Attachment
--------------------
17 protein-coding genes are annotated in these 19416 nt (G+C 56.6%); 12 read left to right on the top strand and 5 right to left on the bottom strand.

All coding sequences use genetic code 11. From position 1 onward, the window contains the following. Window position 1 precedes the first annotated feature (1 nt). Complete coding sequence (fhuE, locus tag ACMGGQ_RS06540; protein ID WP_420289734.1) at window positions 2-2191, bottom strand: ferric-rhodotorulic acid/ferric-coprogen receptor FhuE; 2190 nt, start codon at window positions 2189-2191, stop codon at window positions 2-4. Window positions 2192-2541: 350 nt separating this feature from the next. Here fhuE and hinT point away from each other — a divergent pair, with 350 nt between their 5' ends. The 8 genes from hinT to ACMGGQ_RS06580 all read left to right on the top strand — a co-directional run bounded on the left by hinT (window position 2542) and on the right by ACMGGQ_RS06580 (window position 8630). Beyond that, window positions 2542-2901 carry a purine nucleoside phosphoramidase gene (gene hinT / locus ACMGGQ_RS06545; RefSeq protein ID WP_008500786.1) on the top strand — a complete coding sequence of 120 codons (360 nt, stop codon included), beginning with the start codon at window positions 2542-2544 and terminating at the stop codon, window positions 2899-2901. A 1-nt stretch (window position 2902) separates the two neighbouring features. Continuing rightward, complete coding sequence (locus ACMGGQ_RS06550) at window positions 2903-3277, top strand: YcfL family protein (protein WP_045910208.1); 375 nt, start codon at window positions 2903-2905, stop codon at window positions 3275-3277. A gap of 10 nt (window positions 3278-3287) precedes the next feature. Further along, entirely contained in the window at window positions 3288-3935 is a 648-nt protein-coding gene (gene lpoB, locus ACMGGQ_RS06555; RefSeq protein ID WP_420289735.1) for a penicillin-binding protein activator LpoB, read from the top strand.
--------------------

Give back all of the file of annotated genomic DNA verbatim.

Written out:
17 protein-coding genes are annotated in these 19416 nt (G+C 56.6%); 12 read left to right on the top strand and 5 right to left on the bottom strand.

All coding sequences use genetic code 11. From position 1 onward, the window contains the following. Window position 1 precedes the first annotated feature (1 nt). Complete coding sequence (fhuE, locus tag ACMGGQ_RS06540; protein ID WP_420289734.1) at window positions 2-2191, bottom strand: ferric-rhodotorulic acid/ferric-coprogen receptor FhuE; 2190 nt, start codon at window positions 2189-2191, stop codon at window positions 2-4. Window positions 2192-2541: 350 nt separating this feature from the next. Here fhuE and hinT point away from each other — a divergent pair, with 350 nt between their 5' ends. The 8 genes from hinT to ACMGGQ_RS06580 all read left to right on the top strand — a co-directional run bounded on the left by hinT (window position 2542) and on the right by ACMGGQ_RS06580 (window position 8630). Beyond that, window positions 2542-2901 carry a purine nucleoside phosphoramidase gene (gene hinT / locus ACMGGQ_RS06545; RefSeq protein ID WP_008500786.1) on the top strand — a complete coding sequence of 120 codons (360 nt, stop codon included), beginning with the start codon at window positions 2542-2544 and terminating at the stop codon, window positions 2899-2901. A 1-nt stretch (window position 2902) separates the two neighbouring features. Continuing rightward, complete coding sequence (locus ACMGGQ_RS06550) at window positions 2903-3277, top strand: YcfL family protein (protein WP_045910208.1); 375 nt, start codon at window positions 2903-2905, stop codon at window positions 3275-3277. A gap of 10 nt (window positions 3278-3287) precedes the next feature. Further along, entirely contained in the window at window positions 3288-3935 is a 648-nt protein-coding gene (gene lpoB, locus ACMGGQ_RS06555; RefSeq protein ID WP_420289735.1) for a penicillin-binding protein activator LpoB, read from the top strand.